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A Junior chapter of the National Honor Society for Dance Arts may be set up in any private or public middle school, dance studio/academy, performing arts center, or community center with a dance program serving students grades 6-8 that is active during the school year.
A Secondary chapter of the National Honor Society for Dance Arts may be set up in any private or public high school, dance studio/academy, performing arts center, or community center with a dance program serving students grades 9-12 that is active during the school year.
Schools seeking to establish NHSDA chapters should aspire to provide high quality dance education programs that reflect NDEO’s mission of furthering dance as an art form. Education in the art of dance develops knowledge and skills required to create, perform, and understand movement as artistic communication. A comprehensive education includes technique classes (such as ballet, tap, jazz, modern, world dance, etc.), opportunities to perform, and exposure to improvisation, choreography, observation, and analysis.
In order to establish a school chapter, the school first must obtain an NDEO membership at the Institutional Member level.The NDEO membership must be renewed every year if the chapter is to remain active. Membership information, costs and an online sign-up option are provided on the NDEO web site at ndeo.org/membership. Typically the school’s administration pays the dues, however, sometimes dance booster clubs or parent organizations may pay the dues. (Note: An institution that serves students in 6-12 grades may have both a Junior Program and Secondary Program Chapter of NHSDA, but only one NDEO Institutional Membership is needed.)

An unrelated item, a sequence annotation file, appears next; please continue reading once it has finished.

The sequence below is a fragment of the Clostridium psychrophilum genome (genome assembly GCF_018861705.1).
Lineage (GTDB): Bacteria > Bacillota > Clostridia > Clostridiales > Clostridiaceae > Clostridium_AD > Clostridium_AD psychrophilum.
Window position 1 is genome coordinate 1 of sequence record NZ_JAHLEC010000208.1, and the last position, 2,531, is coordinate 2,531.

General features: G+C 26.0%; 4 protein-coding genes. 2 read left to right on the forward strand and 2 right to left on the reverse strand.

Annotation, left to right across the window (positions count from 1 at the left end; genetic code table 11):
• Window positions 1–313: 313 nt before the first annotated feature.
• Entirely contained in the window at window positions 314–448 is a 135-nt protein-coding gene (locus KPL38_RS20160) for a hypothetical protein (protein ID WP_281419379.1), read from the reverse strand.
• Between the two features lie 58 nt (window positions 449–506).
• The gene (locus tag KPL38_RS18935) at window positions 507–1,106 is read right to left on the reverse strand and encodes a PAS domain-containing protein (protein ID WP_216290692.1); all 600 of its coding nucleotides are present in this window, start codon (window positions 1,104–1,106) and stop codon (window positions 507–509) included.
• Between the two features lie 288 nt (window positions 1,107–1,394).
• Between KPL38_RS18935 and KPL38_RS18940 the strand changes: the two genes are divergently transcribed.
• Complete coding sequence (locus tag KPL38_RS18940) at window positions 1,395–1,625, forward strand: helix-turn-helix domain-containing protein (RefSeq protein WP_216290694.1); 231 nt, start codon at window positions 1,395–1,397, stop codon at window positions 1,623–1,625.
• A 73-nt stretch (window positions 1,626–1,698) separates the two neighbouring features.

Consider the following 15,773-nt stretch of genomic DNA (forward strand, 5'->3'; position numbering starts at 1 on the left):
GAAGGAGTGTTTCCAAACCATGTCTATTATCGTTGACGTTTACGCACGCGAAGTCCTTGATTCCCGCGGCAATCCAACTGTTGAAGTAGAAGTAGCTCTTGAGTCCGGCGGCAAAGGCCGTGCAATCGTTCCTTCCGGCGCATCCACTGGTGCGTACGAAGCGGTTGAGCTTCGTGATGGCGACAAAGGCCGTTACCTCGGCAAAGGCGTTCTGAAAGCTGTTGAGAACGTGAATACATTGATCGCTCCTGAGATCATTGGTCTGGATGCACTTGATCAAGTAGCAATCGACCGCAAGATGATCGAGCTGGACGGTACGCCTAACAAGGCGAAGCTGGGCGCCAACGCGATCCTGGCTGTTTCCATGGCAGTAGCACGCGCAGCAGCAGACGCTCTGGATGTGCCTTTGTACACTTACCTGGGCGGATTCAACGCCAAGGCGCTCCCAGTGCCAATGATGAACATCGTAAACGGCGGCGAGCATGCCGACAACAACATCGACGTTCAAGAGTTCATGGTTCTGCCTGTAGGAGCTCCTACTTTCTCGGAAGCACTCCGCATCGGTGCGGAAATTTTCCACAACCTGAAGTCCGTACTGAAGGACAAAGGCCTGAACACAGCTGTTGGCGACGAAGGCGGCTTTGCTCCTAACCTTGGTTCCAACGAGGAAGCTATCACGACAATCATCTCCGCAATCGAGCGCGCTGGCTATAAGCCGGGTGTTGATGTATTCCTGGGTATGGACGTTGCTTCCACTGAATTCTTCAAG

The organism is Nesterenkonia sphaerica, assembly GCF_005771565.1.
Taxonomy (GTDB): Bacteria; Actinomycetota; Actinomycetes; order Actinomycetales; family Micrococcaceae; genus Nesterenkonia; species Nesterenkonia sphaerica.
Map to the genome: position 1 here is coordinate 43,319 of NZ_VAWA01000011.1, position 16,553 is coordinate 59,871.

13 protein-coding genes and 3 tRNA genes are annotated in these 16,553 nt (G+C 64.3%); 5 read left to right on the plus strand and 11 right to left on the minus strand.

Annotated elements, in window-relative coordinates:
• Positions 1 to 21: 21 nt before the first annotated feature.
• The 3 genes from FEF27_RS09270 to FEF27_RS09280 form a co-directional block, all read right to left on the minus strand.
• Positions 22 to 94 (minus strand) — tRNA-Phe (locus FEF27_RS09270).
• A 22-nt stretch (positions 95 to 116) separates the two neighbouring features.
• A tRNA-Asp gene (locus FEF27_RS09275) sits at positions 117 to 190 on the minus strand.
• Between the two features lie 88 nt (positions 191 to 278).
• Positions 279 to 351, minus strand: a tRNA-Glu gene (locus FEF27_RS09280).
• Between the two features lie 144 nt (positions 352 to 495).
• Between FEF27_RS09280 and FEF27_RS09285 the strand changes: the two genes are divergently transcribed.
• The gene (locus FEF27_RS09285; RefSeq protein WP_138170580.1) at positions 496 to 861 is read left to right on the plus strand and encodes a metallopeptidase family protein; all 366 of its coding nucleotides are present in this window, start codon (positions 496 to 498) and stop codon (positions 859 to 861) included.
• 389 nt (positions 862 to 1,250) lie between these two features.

If a school serves students in both age groups (6-8 or local middle school equivalent and 9-12 or local high school equivalent) it is up to the Chapter Sponsor to decide if they would like to sponsor a Junior Program Chapter, a Secondary Program Chapter, or both. This decision is based on what is best for the overall school policies and objectives. For example:
You may only induct students into the appropriate Program Chapter for their grade level. For example, a student in grade 7 cannot be inducted into a Secondary Program Chapter, even if they have earned the requisite number of points for Secondary Program Induction. Exceptions may be made in the case of a school following a different grade structure. For example, if the junior high in your area runs from grade 7-9 instead of 6-8, then a 9th grade students can and should be inducted into the Junior Program.
Decisions about the management and governance of the school chapter are at the discretion of the Chapter Sponsor, taking into consideration institutional policies, the ages, abilities and interests of the students, the nature of the dance program, time constraints, and so on. There are two main ways the NHSDA is set up within schools:
The chapter can be managed solely by the Chapter Sponsor and exists primarily to induct students who have met the criteria for induction. In this model, the Chapter Sponsor maintains all records and coordinates the induction of eligible students. Chapter activities, if they exist, are often run by the Chapter Sponsor as part of the curriculum and program but the focus is on “earning the honor” and the induction ceremony.